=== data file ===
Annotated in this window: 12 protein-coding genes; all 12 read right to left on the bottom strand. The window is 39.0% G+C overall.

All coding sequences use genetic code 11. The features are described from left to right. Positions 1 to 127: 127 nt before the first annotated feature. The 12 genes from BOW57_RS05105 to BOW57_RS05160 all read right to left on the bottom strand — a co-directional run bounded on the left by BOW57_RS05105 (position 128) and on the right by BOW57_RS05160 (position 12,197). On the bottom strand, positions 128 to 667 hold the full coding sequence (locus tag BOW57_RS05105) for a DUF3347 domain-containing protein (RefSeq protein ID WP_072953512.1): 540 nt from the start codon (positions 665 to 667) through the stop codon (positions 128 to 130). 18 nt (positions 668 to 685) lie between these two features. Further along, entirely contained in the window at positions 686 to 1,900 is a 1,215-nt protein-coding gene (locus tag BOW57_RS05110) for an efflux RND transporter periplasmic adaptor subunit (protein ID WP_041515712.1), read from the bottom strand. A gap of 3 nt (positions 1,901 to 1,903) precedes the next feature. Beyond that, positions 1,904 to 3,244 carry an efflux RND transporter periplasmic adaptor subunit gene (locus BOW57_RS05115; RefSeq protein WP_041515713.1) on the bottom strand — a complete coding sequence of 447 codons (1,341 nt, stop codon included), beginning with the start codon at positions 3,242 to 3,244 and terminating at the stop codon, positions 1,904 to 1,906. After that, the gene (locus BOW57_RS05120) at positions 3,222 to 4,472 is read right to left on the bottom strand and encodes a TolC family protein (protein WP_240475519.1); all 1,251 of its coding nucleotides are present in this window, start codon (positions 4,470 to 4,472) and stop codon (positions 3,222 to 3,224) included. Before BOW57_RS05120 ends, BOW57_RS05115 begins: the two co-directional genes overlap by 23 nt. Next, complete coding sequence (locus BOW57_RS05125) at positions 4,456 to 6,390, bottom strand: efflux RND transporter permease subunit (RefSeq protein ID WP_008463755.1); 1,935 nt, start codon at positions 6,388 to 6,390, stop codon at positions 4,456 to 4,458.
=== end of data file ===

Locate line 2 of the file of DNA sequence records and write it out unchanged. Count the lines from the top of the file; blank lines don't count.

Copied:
All coding sequences use genetic code 11. The features are described from left to right. Positions 1 to 127: 127 nt before the first annotated feature. The 12 genes from BOW57_RS05105 to BOW57_RS05160 all read right to left on the bottom strand — a co-directional run bounded on the left by BOW57_RS05105 (position 128) and on the right by BOW57_RS05160 (position 12,197). On the bottom strand, positions 128 to 667 hold the full coding sequence (locus tag BOW57_RS05105) for a DUF3347 domain-containing protein (RefSeq protein ID WP_072953512.1): 540 nt from the start codon (positions 665 to 667) through the stop codon (positions 128 to 130). 18 nt (positions 668 to 685) lie between these two features. Further along, entirely contained in the window at positions 686 to 1,900 is a 1,215-nt protein-coding gene (locus tag BOW57_RS05110) for an efflux RND transporter periplasmic adaptor subunit (protein ID WP_041515712.1), read from the bottom strand. A gap of 3 nt (positions 1,901 to 1,903) precedes the next feature. Beyond that, positions 1,904 to 3,244 carry an efflux RND transporter periplasmic adaptor subunit gene (locus BOW57_RS05115; RefSeq protein WP_041515713.1) on the bottom strand — a complete coding sequence of 447 codons (1,341 nt, stop codon included), beginning with the start codon at positions 3,242 to 3,244 and terminating at the stop codon, positions 1,904 to 1,906. After that, the gene (locus BOW57_RS05120) at positions 3,222 to 4,472 is read right to left on the bottom strand and encodes a TolC family protein (protein WP_240475519.1); all 1,251 of its coding nucleotides are present in this window, start codon (positions 4,470 to 4,472) and stop codon (positions 3,222 to 3,224) included. Before BOW57_RS05120 ends, BOW57_RS05115 begins: the two co-directional genes overlap by 23 nt. Next, complete coding sequence (locus BOW57_RS05125) at positions 4,456 to 6,390, bottom strand: efflux RND transporter permease subunit (RefSeq protein ID WP_008463755.1); 1,935 nt, start codon at positions 6,388 to 6,390, stop codon at positions 4,456 to 4,458.